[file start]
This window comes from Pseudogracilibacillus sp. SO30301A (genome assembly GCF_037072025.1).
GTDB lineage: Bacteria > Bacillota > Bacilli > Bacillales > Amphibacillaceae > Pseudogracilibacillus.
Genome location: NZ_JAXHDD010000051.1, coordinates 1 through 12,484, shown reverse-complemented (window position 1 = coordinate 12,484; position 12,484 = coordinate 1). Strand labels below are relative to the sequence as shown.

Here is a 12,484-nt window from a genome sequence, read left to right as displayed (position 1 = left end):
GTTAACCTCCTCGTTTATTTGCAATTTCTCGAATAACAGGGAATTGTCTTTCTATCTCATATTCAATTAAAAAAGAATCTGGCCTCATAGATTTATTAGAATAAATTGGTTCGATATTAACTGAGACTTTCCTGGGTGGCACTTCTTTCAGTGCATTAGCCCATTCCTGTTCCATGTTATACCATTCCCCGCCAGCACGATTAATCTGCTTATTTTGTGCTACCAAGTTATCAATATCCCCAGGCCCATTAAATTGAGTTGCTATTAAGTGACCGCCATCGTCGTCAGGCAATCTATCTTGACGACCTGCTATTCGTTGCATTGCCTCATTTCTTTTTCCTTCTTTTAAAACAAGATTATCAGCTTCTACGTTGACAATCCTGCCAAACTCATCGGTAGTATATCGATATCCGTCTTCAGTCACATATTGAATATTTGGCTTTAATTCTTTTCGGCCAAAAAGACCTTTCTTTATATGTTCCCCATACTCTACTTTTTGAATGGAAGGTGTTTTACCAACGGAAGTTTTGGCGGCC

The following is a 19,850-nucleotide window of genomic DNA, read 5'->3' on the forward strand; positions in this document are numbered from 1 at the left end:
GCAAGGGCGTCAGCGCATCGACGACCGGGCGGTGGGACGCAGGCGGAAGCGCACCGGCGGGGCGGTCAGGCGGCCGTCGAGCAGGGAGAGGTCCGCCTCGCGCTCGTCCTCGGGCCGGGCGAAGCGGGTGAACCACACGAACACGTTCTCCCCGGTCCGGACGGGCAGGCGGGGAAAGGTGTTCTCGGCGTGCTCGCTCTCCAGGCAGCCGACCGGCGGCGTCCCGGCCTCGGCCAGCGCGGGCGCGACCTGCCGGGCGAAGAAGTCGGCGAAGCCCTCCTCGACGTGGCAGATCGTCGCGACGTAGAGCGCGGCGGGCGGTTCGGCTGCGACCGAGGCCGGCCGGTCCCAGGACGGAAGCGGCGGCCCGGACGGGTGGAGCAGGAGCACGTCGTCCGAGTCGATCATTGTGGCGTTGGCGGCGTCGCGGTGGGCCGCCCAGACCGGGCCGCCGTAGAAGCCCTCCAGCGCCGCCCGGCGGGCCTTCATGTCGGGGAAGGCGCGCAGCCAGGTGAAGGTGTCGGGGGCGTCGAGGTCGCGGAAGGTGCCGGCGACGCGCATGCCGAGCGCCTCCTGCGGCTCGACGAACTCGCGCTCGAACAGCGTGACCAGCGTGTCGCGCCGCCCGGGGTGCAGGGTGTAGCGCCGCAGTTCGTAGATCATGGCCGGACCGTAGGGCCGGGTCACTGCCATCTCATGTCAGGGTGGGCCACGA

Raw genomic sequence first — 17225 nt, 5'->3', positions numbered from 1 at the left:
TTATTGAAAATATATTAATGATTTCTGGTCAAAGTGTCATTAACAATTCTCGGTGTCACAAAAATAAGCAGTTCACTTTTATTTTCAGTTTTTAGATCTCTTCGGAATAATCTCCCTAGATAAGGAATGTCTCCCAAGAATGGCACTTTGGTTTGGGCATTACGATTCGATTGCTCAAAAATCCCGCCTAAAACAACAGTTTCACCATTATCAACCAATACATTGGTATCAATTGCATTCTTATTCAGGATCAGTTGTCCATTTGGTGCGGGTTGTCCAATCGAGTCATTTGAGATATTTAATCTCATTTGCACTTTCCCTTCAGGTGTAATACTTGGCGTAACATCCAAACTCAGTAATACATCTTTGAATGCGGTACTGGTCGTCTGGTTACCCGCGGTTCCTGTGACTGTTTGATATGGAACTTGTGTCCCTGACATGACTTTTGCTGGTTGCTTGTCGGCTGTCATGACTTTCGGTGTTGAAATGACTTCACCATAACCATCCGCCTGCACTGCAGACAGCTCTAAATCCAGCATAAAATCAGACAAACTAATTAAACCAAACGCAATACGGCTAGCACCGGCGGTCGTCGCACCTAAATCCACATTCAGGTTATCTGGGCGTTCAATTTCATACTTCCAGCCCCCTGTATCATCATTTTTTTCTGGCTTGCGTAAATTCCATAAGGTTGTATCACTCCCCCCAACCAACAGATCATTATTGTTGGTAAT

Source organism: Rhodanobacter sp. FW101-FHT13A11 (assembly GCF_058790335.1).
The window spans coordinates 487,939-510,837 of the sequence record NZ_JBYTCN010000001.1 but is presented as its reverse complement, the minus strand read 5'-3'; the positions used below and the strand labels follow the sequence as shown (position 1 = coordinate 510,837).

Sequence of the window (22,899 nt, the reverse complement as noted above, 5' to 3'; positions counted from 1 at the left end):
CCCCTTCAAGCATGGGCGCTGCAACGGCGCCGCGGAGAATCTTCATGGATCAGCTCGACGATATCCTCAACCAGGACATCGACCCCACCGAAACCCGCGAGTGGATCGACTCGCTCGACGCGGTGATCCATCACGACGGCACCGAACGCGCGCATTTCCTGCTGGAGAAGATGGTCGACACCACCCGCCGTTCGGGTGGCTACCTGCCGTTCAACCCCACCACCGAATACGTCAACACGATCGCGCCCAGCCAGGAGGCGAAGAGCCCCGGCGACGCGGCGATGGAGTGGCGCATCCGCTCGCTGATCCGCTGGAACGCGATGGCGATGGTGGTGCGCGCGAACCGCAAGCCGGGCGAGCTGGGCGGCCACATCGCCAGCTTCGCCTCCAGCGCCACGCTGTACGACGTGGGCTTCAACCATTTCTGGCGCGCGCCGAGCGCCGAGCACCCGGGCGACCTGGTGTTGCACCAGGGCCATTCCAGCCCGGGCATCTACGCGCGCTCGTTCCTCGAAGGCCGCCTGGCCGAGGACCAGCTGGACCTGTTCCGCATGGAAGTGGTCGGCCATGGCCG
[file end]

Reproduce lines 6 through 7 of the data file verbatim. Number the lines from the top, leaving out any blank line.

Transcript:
The following is a 19,850-nucleotide window of genomic DNA, read 5'->3' on the forward strand; positions in this document are numbered from 1 at the left end:
GCAAGGGCGTCAGCGCATCGACGACCGGGCGGTGGGACGCAGGCGGAAGCGCACCGGCGGGGCGGTCAGGCGGCCGTCGAGCAGGGAGAGGTCCGCCTCGCGCTCGTCCTCGGGCCGGGCGAAGCGGGTGAACCACACGAACACGTTCTCCCCGGTCCGGACGGGCAGGCGGGGAAAGGTGTTCTCGGCGTGCTCGCTCTCCAGGCAGCCGACCGGCGGCGTCCCGGCCTCGGCCAGCGCGGGCGCGACCTGCCGGGCGAAGAAGTCGGCGAAGCCCTCCTCGACGTGGCAGATCGTCGCGACGTAGAGCGCGGCGGGCGGTTCGGCTGCGACCGAGGCCGGCCGGTCCCAGGACGGAAGCGGCGGCCCGGACGGGTGGAGCAGGAGCACGTCGTCCGAGTCGATCATTGTGGCGTTGGCGGCGTCGCGGTGGGCCGCCCAGACCGGGCCGCCGTAGAAGCCCTCCAGCGCCGCCCGGCGGGCCTTCATGTCGGGGAAGGCGCGCAGCCAGGTGAAGGTGTCGGGGGCGTCGAGGTCGCGGAAGGTGCCGGCGACGCGCATGCCGAGCGCCTCCTGCGGCTCGACGAACTCGCGCTCGAACAGCGTGACCAGCGTGTCGCGCCGCCCGGGGTGCAGGGTGTAGCGCCGCAGTTCGTAGATCATGGCCGGACCGTAGGGCCGGGTCACTGCCATCTCATGTCAGGGTGGGCCACGA